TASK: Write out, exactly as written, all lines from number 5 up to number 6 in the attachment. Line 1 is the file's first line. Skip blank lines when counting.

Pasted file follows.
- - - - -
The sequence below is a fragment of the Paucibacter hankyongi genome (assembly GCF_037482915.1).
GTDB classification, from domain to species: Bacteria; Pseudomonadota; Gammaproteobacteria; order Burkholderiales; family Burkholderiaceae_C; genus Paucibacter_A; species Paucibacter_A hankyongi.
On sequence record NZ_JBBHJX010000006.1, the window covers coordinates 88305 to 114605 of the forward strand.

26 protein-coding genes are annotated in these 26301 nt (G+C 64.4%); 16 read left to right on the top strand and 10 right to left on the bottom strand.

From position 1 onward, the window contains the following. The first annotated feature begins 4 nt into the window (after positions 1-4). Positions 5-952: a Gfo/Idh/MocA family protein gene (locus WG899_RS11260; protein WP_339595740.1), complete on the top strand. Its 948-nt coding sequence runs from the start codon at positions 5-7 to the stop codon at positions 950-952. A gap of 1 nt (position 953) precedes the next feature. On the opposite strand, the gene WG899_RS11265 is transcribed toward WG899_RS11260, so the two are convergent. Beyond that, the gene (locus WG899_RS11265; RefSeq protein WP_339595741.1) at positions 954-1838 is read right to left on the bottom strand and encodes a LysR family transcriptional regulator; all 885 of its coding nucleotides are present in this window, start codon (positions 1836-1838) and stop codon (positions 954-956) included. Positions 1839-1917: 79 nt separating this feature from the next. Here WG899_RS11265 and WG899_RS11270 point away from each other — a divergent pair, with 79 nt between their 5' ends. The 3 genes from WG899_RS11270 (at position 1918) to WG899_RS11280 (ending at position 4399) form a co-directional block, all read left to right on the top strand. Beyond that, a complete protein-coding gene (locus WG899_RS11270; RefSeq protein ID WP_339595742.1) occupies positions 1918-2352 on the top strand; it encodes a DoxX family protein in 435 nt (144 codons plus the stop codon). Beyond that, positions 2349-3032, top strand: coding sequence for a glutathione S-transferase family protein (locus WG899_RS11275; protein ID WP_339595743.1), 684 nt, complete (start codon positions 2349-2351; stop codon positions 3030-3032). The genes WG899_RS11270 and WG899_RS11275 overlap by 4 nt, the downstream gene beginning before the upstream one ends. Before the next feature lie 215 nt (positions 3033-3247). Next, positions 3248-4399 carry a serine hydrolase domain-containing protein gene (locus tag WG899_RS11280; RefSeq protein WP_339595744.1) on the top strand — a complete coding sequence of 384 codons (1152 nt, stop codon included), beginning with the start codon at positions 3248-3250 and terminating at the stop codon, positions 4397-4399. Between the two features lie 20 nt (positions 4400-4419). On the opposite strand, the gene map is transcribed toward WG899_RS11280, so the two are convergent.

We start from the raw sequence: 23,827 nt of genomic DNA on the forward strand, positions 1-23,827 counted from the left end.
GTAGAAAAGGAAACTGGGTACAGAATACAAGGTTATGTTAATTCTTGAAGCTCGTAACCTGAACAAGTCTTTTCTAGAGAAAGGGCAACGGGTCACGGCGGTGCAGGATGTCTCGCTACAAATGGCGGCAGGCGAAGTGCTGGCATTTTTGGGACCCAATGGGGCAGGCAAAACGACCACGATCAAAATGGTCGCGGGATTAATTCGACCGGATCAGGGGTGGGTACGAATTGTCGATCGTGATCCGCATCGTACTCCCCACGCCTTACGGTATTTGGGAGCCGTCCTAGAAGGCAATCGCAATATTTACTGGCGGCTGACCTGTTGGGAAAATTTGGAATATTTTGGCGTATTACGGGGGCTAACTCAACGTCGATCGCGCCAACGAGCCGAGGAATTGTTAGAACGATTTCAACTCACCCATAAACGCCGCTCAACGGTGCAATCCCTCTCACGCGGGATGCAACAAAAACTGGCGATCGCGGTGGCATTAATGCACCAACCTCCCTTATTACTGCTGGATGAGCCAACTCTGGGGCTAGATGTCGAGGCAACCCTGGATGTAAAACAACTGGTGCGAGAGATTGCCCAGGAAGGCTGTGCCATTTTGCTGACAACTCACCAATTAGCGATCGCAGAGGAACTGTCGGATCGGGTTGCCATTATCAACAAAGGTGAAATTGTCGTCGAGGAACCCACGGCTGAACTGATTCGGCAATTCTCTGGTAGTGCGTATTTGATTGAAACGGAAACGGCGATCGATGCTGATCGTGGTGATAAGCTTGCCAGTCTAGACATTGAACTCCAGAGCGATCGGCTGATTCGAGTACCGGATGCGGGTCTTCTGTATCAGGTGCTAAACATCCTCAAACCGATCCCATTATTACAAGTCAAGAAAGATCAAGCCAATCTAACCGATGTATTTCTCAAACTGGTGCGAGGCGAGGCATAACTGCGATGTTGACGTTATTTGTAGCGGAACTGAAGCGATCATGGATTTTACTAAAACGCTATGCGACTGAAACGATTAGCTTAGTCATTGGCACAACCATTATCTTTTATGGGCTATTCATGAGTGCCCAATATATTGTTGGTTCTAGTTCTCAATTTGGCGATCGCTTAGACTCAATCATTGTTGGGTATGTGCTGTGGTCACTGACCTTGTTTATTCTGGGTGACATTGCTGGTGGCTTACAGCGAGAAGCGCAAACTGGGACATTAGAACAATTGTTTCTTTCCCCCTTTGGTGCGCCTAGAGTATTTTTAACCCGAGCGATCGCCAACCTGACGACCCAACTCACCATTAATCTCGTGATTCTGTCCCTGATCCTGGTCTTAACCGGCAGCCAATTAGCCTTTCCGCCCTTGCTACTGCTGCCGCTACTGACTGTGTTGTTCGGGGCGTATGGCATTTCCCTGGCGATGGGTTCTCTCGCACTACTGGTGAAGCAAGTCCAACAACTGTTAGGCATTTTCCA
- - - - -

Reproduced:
From position 1 onward, the window contains the following. The first annotated feature begins 4 nt into the window (after positions 1-4). Positions 5-952: a Gfo/Idh/MocA family protein gene (locus WG899_RS11260; protein WP_339595740.1), complete on the top strand. Its 948-nt coding sequence runs from the start codon at positions 5-7 to the stop codon at positions 950-952. A gap of 1 nt (position 953) precedes the next feature. On the opposite strand, the gene WG899_RS11265 is transcribed toward WG899_RS11260, so the two are convergent. Beyond that, the gene (locus WG899_RS11265; RefSeq protein WP_339595741.1) at positions 954-1838 is read right to left on the bottom strand and encodes a LysR family transcriptional regulator; all 885 of its coding nucleotides are present in this window, start codon (positions 1836-1838) and stop codon (positions 954-956) included. Positions 1839-1917: 79 nt separating this feature from the next. Here WG899_RS11265 and WG899_RS11270 point away from each other — a divergent pair, with 79 nt between their 5' ends. The 3 genes from WG899_RS11270 (at position 1918) to WG899_RS11280 (ending at position 4399) form a co-directional block, all read left to right on the top strand. Beyond that, a complete protein-coding gene (locus WG899_RS11270; RefSeq protein ID WP_339595742.1) occupies positions 1918-2352 on the top strand; it encodes a DoxX family protein in 435 nt (144 codons plus the stop codon). Beyond that, positions 2349-3032, top strand: coding sequence for a glutathione S-transferase family protein (locus WG899_RS11275; protein ID WP_339595743.1), 684 nt, complete (start codon positions 2349-2351; stop codon positions 3030-3032). The genes WG899_RS11270 and WG899_RS11275 overlap by 4 nt, the downstream gene beginning before the upstream one ends. Before the next feature lie 215 nt (positions 3033-3247). Next, positions 3248-4399 carry a serine hydrolase domain-containing protein gene (locus tag WG899_RS11280; RefSeq protein WP_339595744.1) on the top strand — a complete coding sequence of 384 codons (1152 nt, stop codon included), beginning with the start codon at positions 3248-3250 and terminating at the stop codon, positions 4397-4399. Between the two features lie 20 nt (positions 4400-4419). On the opposite strand, the gene map is transcribed toward WG899_RS11280, so the two are convergent.

We start from the raw sequence: 23,827 nt of genomic DNA on the forward strand, positions 1-23,827 counted from the left end.